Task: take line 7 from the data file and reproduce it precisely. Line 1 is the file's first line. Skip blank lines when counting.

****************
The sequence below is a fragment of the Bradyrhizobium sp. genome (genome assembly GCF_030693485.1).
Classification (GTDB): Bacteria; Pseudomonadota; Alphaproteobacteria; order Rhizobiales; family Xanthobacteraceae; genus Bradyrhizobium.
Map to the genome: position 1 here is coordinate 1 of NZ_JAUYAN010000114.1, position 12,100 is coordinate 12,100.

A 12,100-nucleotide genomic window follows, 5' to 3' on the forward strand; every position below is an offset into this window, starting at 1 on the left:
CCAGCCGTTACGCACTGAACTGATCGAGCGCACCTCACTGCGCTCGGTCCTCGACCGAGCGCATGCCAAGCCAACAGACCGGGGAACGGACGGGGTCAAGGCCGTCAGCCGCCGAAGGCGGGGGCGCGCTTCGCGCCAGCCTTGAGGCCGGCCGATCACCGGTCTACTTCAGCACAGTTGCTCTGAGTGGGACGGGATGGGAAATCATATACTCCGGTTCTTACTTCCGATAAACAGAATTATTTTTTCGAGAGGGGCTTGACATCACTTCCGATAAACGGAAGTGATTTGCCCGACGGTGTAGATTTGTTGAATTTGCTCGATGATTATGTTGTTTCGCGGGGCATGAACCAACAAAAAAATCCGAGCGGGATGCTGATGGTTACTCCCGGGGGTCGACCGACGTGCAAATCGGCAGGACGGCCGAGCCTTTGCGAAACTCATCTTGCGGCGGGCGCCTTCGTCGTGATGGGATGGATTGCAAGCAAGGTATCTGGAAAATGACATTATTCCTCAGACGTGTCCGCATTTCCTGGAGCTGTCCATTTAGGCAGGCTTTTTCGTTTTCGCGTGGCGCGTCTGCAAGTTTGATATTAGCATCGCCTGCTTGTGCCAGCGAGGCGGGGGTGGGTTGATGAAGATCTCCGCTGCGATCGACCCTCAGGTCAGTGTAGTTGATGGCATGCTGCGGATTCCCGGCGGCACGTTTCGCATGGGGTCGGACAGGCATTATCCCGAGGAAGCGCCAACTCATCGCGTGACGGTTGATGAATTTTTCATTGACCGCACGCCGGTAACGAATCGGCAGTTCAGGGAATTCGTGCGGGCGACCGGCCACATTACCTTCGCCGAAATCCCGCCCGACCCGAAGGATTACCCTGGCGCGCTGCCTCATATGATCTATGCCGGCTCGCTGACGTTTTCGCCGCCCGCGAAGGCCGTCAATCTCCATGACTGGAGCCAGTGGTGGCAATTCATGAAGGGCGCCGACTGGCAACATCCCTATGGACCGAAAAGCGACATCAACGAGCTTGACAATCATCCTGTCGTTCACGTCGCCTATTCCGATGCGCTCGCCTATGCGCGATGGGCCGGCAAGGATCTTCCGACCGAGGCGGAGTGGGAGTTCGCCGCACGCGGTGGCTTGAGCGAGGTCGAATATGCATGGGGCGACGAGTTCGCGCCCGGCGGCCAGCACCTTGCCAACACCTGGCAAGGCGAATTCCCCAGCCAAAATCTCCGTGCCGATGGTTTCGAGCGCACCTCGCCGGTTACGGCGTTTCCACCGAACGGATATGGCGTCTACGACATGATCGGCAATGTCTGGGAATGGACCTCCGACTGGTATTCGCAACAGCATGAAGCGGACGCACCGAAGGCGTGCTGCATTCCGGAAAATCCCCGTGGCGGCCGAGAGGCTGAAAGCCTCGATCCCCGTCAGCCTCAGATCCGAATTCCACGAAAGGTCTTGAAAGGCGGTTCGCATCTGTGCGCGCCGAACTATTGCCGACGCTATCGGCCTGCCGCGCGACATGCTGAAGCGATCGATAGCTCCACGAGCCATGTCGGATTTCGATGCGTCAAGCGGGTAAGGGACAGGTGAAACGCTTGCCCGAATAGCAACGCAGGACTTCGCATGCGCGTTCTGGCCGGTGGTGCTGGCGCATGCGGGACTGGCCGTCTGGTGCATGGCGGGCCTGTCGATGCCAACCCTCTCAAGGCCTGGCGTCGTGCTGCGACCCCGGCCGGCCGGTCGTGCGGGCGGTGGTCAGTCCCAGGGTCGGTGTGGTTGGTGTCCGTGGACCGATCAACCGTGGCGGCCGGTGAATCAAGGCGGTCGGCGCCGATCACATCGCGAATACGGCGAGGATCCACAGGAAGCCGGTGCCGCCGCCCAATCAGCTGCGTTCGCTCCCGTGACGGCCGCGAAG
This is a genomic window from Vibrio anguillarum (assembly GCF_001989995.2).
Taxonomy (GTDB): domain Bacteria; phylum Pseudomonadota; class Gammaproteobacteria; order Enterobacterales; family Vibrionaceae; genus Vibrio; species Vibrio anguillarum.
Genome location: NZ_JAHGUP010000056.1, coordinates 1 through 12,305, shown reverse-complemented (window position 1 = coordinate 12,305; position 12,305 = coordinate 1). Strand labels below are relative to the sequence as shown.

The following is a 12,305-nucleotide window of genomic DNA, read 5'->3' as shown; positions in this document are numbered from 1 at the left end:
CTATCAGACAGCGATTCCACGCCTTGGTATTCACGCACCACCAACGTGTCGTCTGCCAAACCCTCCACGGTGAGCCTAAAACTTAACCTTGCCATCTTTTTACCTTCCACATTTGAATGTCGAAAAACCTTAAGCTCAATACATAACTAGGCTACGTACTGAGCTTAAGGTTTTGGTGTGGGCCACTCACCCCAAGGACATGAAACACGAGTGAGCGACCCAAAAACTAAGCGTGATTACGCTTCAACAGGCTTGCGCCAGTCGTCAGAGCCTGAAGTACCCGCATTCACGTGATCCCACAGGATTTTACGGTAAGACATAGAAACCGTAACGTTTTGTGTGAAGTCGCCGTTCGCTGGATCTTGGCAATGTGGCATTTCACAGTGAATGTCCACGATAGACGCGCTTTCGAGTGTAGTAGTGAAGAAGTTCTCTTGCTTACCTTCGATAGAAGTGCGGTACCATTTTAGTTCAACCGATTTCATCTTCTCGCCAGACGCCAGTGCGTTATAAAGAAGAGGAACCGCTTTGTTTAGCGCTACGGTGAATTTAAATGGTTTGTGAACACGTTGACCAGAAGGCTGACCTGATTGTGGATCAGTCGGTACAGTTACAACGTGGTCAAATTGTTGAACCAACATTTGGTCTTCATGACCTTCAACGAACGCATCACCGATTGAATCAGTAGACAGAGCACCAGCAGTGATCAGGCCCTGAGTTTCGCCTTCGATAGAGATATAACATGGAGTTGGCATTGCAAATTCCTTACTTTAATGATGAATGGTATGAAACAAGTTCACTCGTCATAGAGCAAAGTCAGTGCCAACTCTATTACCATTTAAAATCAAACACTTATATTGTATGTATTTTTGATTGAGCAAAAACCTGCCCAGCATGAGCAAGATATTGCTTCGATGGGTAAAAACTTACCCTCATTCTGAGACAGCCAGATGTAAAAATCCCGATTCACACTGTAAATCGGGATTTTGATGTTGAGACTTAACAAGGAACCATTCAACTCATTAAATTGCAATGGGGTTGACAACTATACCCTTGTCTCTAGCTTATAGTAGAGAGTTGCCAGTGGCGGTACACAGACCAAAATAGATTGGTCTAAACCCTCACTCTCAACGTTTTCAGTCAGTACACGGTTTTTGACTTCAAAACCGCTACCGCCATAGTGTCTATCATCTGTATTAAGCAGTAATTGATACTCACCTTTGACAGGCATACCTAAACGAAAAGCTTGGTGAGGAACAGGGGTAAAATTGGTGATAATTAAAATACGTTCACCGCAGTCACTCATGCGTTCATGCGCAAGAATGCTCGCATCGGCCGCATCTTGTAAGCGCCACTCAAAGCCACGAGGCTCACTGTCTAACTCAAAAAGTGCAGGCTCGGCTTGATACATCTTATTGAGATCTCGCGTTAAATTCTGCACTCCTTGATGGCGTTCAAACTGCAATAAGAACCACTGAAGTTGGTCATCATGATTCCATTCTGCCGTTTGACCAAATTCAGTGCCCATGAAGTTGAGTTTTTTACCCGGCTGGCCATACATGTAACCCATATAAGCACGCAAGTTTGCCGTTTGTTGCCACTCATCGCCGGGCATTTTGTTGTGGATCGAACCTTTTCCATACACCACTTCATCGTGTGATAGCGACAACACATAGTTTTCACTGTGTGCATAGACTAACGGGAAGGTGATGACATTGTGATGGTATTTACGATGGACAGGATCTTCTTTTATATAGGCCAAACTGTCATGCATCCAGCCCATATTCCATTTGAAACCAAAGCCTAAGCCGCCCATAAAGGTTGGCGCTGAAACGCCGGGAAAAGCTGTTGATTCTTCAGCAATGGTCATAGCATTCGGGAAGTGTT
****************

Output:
Taxonomy (GTDB): domain Bacteria; phylum Pseudomonadota; class Gammaproteobacteria; order Enterobacterales; family Vibrionaceae; genus Vibrio; species Vibrio anguillarum.